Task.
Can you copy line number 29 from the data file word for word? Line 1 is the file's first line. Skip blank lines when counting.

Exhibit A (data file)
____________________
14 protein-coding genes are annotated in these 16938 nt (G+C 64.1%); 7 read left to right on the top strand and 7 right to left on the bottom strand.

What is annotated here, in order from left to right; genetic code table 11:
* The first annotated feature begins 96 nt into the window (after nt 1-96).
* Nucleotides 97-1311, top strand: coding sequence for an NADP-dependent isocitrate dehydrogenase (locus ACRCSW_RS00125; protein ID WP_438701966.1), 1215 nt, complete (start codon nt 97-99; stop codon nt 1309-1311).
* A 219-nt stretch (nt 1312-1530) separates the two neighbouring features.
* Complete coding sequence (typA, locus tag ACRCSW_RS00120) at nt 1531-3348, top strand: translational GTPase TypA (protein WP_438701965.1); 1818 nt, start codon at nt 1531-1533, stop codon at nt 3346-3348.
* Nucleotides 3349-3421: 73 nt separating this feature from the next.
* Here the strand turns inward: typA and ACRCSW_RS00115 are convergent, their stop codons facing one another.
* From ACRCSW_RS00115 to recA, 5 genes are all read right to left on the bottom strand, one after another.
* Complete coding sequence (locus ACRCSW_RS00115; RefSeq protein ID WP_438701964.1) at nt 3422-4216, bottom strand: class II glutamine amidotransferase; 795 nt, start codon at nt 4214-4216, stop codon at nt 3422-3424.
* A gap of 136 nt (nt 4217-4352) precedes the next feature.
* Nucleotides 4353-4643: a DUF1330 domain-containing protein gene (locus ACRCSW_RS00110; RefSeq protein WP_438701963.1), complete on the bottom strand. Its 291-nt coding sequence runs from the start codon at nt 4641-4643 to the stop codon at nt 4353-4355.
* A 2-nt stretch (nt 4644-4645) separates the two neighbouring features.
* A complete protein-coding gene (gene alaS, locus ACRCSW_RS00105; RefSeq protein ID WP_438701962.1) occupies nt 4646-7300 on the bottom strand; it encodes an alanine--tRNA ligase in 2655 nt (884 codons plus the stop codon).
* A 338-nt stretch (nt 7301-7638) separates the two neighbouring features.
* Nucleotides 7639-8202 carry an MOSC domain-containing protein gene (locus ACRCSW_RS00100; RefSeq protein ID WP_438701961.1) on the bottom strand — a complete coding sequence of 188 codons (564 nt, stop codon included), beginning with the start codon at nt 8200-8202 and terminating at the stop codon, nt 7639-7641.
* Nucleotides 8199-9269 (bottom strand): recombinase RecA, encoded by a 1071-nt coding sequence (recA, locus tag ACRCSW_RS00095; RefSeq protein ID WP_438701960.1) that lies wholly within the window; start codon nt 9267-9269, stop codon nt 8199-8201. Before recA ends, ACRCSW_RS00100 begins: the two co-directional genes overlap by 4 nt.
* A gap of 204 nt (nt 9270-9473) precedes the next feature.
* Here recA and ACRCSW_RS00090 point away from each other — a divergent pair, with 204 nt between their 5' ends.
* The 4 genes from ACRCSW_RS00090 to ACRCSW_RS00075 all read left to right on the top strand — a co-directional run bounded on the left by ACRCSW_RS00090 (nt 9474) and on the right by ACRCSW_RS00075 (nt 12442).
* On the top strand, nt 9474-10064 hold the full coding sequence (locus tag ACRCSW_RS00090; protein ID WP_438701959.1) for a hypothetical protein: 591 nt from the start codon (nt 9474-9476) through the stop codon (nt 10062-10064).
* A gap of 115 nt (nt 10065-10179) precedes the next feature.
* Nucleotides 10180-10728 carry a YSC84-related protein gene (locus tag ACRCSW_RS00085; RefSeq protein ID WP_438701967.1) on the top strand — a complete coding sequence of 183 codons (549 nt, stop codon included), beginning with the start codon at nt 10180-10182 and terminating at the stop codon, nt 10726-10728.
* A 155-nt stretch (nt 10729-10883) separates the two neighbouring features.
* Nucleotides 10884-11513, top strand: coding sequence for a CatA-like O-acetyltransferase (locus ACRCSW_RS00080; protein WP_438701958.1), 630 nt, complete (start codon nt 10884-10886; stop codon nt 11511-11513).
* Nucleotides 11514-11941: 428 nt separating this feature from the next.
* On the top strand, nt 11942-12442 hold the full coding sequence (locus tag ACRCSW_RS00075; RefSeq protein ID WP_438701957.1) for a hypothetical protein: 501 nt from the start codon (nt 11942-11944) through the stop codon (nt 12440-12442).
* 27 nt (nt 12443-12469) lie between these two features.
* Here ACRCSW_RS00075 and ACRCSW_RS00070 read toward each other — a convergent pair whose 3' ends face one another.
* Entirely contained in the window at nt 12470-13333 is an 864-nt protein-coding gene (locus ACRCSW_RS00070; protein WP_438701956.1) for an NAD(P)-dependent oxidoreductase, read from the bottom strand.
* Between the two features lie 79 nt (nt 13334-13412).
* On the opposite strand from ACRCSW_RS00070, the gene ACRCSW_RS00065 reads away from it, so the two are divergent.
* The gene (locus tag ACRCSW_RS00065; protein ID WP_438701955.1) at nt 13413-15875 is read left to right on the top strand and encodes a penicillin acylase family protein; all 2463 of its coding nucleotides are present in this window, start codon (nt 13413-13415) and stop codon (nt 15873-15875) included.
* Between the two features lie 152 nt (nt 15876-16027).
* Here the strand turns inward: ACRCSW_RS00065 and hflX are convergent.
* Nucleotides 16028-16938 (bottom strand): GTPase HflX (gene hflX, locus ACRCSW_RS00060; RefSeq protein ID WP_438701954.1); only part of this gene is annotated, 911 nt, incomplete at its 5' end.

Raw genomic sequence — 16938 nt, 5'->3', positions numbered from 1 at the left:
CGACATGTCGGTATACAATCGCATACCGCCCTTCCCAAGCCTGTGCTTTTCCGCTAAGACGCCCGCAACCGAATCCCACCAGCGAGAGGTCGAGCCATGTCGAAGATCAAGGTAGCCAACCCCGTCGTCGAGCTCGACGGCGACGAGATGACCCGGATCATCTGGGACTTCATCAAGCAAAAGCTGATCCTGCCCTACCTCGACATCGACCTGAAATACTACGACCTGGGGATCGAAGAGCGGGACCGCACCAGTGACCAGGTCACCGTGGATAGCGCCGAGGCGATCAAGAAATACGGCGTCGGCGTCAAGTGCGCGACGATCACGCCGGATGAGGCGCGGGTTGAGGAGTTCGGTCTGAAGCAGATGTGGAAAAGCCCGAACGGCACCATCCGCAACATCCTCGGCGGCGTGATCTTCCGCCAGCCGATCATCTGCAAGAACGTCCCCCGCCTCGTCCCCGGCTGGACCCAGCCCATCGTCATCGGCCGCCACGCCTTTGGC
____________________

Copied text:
* Here ACRCSW_RS00075 and ACRCSW_RS00070 read toward each other — a convergent pair whose 3' ends face one another.